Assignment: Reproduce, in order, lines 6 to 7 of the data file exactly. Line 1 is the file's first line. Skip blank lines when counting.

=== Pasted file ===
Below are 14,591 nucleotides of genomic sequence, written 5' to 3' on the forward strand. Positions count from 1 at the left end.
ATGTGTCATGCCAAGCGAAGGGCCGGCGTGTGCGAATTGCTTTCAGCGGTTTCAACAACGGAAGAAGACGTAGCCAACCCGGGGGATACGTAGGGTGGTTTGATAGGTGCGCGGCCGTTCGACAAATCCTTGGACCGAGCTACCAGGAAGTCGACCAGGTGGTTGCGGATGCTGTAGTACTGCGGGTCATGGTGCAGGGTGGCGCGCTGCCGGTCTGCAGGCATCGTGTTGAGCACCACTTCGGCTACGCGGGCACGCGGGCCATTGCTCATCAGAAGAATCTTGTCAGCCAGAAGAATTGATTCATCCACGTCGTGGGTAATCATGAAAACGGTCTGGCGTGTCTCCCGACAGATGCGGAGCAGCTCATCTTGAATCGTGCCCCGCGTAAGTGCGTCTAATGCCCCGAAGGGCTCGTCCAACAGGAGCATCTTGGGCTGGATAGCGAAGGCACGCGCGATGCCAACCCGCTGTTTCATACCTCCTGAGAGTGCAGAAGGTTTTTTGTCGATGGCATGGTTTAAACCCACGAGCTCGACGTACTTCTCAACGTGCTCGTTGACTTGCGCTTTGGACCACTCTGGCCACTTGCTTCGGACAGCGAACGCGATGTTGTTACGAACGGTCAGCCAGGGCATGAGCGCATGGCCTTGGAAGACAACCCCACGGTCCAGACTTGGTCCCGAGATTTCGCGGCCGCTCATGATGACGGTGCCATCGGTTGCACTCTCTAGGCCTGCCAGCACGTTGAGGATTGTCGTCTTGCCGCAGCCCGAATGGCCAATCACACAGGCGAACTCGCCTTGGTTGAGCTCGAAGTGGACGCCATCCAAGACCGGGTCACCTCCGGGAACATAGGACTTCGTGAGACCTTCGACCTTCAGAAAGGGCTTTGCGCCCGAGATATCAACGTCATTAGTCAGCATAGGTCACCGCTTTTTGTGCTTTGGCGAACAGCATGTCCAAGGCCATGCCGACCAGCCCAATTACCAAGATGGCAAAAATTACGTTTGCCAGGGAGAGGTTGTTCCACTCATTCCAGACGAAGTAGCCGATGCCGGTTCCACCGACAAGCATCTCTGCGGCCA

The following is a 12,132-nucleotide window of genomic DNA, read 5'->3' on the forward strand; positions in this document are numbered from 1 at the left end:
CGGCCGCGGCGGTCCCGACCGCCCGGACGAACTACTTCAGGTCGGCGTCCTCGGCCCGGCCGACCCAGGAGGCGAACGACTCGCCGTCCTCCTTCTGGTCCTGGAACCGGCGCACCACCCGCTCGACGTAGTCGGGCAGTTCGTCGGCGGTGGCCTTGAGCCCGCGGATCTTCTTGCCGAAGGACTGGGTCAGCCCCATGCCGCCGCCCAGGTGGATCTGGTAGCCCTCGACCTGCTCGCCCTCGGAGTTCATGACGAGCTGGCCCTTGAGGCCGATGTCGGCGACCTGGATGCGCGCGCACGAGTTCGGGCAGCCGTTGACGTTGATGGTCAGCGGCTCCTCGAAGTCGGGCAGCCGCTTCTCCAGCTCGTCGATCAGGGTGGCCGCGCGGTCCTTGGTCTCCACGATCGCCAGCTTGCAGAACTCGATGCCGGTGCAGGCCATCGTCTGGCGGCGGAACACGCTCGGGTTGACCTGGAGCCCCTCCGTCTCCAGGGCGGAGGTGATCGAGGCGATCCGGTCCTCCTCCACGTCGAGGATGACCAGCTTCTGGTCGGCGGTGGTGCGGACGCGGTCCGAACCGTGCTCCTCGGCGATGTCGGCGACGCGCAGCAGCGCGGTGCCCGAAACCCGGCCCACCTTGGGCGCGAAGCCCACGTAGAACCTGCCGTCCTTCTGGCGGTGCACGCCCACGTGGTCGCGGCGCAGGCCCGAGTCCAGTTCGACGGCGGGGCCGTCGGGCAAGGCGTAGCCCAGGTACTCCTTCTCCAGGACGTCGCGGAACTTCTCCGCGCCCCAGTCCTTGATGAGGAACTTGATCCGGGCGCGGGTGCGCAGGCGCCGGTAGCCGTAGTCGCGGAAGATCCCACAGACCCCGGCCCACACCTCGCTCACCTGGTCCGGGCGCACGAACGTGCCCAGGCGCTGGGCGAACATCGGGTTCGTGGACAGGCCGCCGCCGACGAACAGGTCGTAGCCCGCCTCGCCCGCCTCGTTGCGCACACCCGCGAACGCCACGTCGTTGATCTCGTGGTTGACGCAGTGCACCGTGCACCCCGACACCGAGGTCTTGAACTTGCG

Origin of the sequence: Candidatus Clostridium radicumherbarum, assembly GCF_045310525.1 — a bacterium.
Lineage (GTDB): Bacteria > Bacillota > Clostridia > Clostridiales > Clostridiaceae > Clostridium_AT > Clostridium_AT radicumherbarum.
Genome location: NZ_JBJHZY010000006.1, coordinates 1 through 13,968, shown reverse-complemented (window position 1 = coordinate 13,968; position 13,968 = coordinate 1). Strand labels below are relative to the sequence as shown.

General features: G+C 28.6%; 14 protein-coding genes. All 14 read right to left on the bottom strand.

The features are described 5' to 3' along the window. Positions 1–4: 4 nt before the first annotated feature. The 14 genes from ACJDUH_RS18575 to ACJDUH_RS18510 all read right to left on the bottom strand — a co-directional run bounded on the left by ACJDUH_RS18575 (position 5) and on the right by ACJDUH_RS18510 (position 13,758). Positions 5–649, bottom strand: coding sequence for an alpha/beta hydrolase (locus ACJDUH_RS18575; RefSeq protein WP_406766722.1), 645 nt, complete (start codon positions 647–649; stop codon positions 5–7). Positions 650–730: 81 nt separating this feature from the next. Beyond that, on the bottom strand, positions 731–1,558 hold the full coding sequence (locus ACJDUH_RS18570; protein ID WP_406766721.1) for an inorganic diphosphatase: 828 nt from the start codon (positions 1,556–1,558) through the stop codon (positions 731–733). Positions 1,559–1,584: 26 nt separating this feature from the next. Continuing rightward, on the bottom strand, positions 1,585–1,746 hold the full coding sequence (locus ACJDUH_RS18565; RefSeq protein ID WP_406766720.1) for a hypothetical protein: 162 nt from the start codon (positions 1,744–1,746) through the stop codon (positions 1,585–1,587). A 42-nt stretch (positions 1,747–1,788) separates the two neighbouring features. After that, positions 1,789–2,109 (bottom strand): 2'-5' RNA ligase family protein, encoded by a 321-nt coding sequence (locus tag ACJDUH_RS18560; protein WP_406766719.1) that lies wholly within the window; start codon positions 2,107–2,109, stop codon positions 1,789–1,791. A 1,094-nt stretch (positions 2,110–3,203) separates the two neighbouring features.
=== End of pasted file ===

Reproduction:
Lineage (GTDB): Bacteria > Bacillota > Clostridia > Clostridiales > Clostridiaceae > Clostridium_AT > Clostridium_AT radicumherbarum.
Genome location: NZ_JBJHZY010000006.1, coordinates 1 through 13,968, shown reverse-complemented (window position 1 = coordinate 13,968; position 13,968 = coordinate 1). Strand labels below are relative to the sequence as shown.